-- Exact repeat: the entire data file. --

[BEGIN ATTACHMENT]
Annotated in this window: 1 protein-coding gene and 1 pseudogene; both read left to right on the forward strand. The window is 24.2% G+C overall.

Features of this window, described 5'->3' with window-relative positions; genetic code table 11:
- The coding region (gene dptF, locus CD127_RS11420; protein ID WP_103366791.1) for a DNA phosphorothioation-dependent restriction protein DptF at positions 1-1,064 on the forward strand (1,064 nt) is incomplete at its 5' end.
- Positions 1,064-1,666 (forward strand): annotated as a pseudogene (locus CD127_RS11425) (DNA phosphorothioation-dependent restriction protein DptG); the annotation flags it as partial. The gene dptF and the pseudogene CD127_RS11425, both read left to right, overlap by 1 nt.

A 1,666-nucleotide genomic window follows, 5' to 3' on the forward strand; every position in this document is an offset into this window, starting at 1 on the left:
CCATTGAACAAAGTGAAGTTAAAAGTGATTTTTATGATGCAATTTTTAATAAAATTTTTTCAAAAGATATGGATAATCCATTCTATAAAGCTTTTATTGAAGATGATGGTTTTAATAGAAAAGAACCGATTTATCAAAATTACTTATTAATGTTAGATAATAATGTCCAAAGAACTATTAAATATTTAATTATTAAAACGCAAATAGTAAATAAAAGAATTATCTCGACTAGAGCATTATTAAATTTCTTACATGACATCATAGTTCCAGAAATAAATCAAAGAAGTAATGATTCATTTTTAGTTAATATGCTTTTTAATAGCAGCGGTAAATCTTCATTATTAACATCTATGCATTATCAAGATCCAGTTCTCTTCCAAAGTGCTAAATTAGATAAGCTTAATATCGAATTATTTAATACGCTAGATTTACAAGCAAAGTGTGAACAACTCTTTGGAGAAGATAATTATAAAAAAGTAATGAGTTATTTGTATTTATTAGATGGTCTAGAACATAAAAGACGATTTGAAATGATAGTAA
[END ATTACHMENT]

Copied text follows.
Annotated in this window: 1 protein-coding gene and 1 pseudogene; both read left to right on the forward strand. The window is 24.2% G+C overall.

Features of this window, described 5'->3' with window-relative positions; genetic code table 11:
- The coding region (gene dptF, locus CD127_RS11420; protein ID WP_103366791.1) for a DNA phosphorothioation-dependent restriction protein DptF at positions 1-1,064 on the forward strand (1,064 nt) is incomplete at its 5' end.
- Positions 1,064-1,666 (forward strand): annotated as a pseudogene (locus CD127_RS11425) (DNA phosphorothioation-dependent restriction protein DptG); the annotation flags it as partial. The gene dptF and the pseudogene CD127_RS11425, both read left to right, overlap by 1 nt.

A 1,666-nucleotide genomic window follows, 5' to 3' on the forward strand; every position in this document is an offset into this window, starting at 1 on the left:
CCATTGAACAAAGTGAAGTTAAAAGTGATTTTTATGATGCAATTTTTAATAAAATTTTTTCAAAAGATATGGATAATCCATTCTATAAAGCTTTTATTGAAGATGATGGTTTTAATAGAAAAGAACCGATTTATCAAAATTACTTATTAATGTTAGATAATAATGTCCAAAGAACTATTAAATATTTAATTATTAAAACGCAAATAGTAAATAAAAGAATTATCTCGACTAGAGCATTATTAAATTTCTTACATGACATCATAGTTCCAGAAATAAATCAAAGAAGTAATGATTCATTTTTAGTTAATATGCTTTTTAATAGCAGCGGTAAATCTTCATTATTAACATCTATGCATTATCAAGATCCAGTTCTCTTCCAAAGTGCTAAATTAGATAAGCTTAATATCGAATTATTTAATACGCTAGATTTACAAGCAAAGTGTGAACAACTCTTTGGAGAAGATAATTATAAAAAAGTAATGAGTTATTTGTATTTATTAGATGGTCTAGAACATAAAAGACGATTTGAAATGATAGTAA